Mark Twain once said: "If you don't like the weather in New England now, just wait a few minutes."
He was making an unknowing reference to the jet stream, which drives the weather over North America and Europe like a high-altitude conveyor belt. But increasingly, the jet stream is taking a more circuitous route over the northern latitudes, meaning weather systems hang around longer than they used to. And a warming Arctic is probably to blame, says Jennifer Francis, a professor at Rutgers University's Institute of Marine and Coastal Sciences.
Francis — who says it's too early to know if the well-established Arctic warming is caused by man or some natural phenomenon — was speaking during a session on Arctic change at the annual meeting of the American Association for the Advancement of Science in Chicago on Saturday.
The wayward jet stream could account for the persistently severe winter weather this year in the U.S. and Britain, as well as California's long drought.
In all of the talk recently about the "polar vortex," you've already heard some of this. But as Wired U.K. explains:
"The strength of the jet stream is directly proportional to the difference in temperature between the poles and the tropics. When it's strong, the jet stream tends to take a straighter path, but when it's weak it meanders. As the Arctic is experiencing warming at faster rates than the tropics, that difference is getting smaller, so the jet stream is weakening along with it.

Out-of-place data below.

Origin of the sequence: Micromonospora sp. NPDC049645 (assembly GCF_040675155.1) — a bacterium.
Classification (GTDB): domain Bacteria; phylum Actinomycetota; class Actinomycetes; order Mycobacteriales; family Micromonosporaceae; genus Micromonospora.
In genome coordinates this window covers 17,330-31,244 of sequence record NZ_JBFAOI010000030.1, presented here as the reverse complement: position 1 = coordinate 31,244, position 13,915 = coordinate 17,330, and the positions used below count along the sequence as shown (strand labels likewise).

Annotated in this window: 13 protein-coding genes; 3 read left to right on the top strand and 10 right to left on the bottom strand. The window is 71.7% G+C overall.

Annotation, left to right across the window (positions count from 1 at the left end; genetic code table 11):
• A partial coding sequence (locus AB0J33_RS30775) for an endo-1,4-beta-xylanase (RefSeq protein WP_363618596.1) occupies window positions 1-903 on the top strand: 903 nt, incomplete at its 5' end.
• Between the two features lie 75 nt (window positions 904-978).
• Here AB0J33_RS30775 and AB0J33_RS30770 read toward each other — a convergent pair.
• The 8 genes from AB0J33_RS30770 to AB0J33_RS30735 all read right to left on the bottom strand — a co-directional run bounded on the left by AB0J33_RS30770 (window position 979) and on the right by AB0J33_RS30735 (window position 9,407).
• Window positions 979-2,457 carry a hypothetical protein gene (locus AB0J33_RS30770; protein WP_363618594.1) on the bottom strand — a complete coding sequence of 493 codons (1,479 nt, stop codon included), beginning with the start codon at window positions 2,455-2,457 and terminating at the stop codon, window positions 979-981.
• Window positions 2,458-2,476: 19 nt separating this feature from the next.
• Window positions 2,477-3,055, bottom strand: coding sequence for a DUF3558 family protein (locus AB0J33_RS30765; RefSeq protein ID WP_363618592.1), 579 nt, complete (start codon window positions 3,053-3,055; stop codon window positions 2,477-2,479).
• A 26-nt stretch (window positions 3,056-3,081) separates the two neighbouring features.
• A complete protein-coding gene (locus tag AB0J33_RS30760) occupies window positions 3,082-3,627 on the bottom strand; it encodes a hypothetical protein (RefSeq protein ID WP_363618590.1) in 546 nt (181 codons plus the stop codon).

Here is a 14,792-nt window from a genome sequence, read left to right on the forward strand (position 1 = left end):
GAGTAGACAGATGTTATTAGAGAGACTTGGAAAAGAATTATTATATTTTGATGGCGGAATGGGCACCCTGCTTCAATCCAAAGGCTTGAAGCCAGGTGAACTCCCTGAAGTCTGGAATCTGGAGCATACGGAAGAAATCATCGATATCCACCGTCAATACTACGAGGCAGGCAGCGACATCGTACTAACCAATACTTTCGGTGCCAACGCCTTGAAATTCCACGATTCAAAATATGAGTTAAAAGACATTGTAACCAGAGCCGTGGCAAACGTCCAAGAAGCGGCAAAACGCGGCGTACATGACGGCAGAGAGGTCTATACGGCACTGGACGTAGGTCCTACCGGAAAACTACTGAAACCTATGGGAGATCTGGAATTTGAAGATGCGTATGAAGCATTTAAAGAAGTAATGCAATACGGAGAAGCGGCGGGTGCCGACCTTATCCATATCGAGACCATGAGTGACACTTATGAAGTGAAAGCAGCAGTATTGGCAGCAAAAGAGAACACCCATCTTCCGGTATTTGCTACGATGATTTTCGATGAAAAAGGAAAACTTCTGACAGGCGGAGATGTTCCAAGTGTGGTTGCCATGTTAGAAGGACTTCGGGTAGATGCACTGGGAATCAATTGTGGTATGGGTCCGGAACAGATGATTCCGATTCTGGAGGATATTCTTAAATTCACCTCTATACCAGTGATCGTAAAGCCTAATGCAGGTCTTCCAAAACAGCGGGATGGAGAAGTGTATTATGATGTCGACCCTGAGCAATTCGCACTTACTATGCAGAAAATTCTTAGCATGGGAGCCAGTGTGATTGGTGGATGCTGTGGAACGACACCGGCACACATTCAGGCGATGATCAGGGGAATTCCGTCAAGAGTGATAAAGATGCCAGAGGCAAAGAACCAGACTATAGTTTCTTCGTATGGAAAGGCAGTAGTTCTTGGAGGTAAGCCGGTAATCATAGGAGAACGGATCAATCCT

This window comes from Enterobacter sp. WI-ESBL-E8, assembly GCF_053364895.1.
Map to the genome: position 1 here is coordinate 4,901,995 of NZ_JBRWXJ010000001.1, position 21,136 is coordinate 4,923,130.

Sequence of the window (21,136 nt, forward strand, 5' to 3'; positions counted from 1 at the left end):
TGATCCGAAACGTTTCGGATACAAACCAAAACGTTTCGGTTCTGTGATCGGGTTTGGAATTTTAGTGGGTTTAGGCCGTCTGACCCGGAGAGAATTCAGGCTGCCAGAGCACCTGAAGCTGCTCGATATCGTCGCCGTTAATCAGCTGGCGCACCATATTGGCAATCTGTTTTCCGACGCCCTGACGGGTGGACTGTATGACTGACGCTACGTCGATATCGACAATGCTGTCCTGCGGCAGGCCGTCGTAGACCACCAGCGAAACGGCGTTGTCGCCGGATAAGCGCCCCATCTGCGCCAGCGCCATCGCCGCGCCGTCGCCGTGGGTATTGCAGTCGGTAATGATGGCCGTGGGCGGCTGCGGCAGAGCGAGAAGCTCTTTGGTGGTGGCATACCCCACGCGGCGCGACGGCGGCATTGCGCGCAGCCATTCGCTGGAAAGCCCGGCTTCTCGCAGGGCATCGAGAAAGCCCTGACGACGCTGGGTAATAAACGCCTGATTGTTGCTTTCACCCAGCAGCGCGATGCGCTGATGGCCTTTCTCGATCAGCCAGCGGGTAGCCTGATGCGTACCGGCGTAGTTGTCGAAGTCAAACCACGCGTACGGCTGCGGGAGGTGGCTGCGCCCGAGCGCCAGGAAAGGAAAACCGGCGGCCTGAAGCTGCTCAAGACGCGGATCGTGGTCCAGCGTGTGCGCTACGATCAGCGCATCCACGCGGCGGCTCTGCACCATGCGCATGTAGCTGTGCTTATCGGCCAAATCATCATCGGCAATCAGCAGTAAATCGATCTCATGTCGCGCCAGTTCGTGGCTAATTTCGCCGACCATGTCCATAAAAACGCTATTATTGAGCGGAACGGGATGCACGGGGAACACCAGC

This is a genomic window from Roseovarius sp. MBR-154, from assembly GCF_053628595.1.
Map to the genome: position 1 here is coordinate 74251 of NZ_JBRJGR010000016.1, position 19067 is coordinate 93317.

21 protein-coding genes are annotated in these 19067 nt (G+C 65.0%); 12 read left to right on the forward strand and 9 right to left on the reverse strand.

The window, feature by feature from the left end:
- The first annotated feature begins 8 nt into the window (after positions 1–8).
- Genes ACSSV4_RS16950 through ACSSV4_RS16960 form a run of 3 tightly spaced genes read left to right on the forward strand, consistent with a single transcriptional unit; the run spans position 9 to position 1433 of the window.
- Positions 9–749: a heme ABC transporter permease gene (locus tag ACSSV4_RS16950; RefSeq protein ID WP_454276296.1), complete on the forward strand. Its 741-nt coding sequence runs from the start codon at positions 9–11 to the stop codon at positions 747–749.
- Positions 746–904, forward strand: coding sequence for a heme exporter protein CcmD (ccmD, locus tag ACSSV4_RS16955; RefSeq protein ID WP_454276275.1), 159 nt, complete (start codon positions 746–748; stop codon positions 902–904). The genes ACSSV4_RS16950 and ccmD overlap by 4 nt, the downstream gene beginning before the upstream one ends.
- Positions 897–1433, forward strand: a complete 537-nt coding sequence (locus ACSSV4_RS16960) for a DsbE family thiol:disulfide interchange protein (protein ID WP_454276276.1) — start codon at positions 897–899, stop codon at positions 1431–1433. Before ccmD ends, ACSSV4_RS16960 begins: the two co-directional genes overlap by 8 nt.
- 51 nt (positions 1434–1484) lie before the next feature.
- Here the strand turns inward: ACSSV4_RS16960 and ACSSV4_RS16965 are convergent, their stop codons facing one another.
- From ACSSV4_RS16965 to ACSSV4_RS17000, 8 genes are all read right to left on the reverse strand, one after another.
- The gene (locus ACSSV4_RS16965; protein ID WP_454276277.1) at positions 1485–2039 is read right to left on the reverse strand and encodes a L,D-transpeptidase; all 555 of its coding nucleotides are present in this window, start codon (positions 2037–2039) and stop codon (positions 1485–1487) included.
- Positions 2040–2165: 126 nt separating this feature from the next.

"What that means for mid-latitudes, where Britain [and the U.S. are] located, is weather that stays in place for longer. Weather patterns will be more likely to get 'stuck' over a location, yielding long periods of rain and sun rather than Britain's traditional 'changeable' skies."
"The temperature difference between the Arctic and lower latitudes is one of the main sources of fuel for the jet stream; it's what drives the winds. And because the Arctic is warming so fast, that temperature difference is getting smaller, and so the fuel for the jet stream is getting weaker," Francis says. "When it gets into this pattern, those big waves tend to stay in the same place for some time. The pattern we've seen in December and January has been one of these very wavy patterns.
"It doesn't mean that every year the U.K. is going to be in a stormy pattern," she adds. "Next year you could have very dry conditions, and for that to be persistent. You can't say that flooding is going to happen more often. Next year may be dry, but whatever you get is going to last longer."
Mark Serreze, the director of the U.S. National Snow and Ice Data Center, was on the panel along with Francis. He says the idea that changes in the polar north could influence mid-latitude weather, was a new and lively area of research.
"Fundamentally, the strong warming that might drive this is tied in with the loss of sea-ice cover that we're seeing, because the sea-ice cover acts as this lid that separates the ocean from a colder atmosphere," Serreze says.
"If we remove that lid, we pump all this heat up into the atmosphere. That is a good part of the signal of warming that we're now seeing, and that could be driving some of these changes."
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